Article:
The current heir-apparent to the Ottoman caliphal throne is Ertugrul Osman V, who happens to reside in New York City. Living in a two-bedroom apartment over a restaurant on Lexington Avenue, his full title is 'Devletli Necabetli Ertugrul Osman Efendi Hazrerleri' and he is the 43rd head of the Imperial House of Osman. Born in 1912 in the then Ottoman Empire, he was attending school in Vienna, Austria when he received word that the caliphate was abolished. He moved to the United States in 1933 and assumed the title in 1994. He is the seventh post-imperial head of the House of Osman and his heir-apparent is currently Prince Burhaneddin Cem Efendi. There are, in strict genealogical order, a total of 25 men in the line of succession to the title, the youngest being Prince Turan Cem Osmanoglu, born in 2004 and a descendant of Murad V (who ruled for 93 days in 1876).
The final traditional and potentially most legitimate claimant to a restored caliphate is the Sharifan/Hashemite royal dynasty currently resident in Amman, Jordan in the person of King Abdullah II. The claim is based on the fact that the current king is the 43rd direct descendant of the Prophet Muhammed, a powerful argument anywhere in the Muslim world. Secondly, the Hashemite family has ruled Mecca and much of the surrounding Hijaz region of Arabia since 1200 AD.
Thirdly, they are now a royal Arab family, one which does not subscribe to the extremely austere Peninsular Wahhabi creed of Hanbali Islam, with an extraordinary amount of international political credibility based upon the rule of King Hussein (1952-99) and his successor, the current king.

The first reported thoughts in declaring the Hashemites a new caliphal dynasty were by Sharif Abu Numayy in the thirteenth century. The thought was never translated into fact due to the much stronger Mamluk and then Ottoman forces in Syria and Egypt. In 1858 and 1860 the Arabs of northern Syria, under a British effort to oppose French expansion into the Levant and Egypt, supported the establishment of a 'new Arabian state under the sovereignty of the Shereefs of Mecca' as a kind of caliph.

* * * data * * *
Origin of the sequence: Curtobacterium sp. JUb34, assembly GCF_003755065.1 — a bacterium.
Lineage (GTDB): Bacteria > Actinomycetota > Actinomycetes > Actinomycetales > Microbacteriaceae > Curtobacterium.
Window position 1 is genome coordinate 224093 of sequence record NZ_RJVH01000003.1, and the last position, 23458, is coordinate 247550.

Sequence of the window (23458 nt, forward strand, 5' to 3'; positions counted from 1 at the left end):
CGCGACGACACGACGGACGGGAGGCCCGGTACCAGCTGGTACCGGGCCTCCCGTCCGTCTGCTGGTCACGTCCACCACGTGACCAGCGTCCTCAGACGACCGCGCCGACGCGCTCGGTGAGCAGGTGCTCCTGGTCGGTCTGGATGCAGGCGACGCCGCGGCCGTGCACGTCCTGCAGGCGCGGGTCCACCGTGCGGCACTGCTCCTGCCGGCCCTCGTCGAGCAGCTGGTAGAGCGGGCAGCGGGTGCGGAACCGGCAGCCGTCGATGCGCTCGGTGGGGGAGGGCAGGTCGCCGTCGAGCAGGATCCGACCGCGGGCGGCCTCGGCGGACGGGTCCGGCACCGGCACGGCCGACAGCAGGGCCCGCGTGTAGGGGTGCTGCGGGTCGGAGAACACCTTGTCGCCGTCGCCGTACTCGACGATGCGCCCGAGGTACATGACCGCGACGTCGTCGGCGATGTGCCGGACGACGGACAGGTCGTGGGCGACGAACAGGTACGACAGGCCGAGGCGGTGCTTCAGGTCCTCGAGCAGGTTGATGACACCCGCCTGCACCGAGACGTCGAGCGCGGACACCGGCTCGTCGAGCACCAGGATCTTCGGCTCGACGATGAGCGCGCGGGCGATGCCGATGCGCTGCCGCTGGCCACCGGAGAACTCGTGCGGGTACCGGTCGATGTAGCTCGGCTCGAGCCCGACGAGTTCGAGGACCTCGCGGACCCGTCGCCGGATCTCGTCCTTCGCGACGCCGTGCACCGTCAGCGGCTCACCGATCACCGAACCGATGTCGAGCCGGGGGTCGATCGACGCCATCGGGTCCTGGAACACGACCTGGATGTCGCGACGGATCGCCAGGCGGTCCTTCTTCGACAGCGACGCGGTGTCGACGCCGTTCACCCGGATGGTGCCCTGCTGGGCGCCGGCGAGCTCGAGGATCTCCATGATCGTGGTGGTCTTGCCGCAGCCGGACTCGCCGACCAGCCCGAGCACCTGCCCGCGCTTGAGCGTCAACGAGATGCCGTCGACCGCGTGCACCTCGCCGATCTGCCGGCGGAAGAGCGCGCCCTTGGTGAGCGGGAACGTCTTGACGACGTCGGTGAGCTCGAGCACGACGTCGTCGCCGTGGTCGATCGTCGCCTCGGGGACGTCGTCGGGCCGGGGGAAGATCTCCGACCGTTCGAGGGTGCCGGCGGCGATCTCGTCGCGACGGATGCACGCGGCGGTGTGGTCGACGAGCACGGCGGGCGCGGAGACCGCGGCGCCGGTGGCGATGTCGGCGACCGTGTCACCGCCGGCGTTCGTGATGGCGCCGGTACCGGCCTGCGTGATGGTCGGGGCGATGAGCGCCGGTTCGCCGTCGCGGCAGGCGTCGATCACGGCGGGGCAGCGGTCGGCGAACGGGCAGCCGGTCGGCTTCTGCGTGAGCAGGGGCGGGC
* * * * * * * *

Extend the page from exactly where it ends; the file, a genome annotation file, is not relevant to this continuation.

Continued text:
From 1870 onward the idea of a Sharifan caliphate was repeatedly and publicly considered in various British circles, with the occasional support of such Muslims as Jamal al-Din al-Afghani and Abd al-Rahman al-Kawakabi.

Deposed as Sharif in October 1916 by the Ottomans, against whom he was in revolt as part of the Arab Uprising in the First World War, al-Husayn ibn Ali al-Hashimi, declared in November 1916 himself not only King of Hijaz, which was internationally recognized, but also Malik bilad-al-Arab (King of all Arabs), which was not. In 1924, he went further and declared himself caliph, abdicating his kingship to his eldest son, Ali bin Husayn, who ruled as such until his removal by the rivAl Sa'ud/Wahhab dynasty of the Najd region of Arabia. The Sharifan 'caliphate' ostensibly lasted until the death in 1931 of al-Husayn, who lived in exile in Transjordan with his son Abdullah bin al-Husayn.
Abdullah, first emir (1921) and then king (1946), ruled Transjordan and upon the death of his father did not assume the caliphate. Through the following reigns of Talal, Hussein and now Abdullah II, no Hashemite king has openly considered adopting the title of caliph.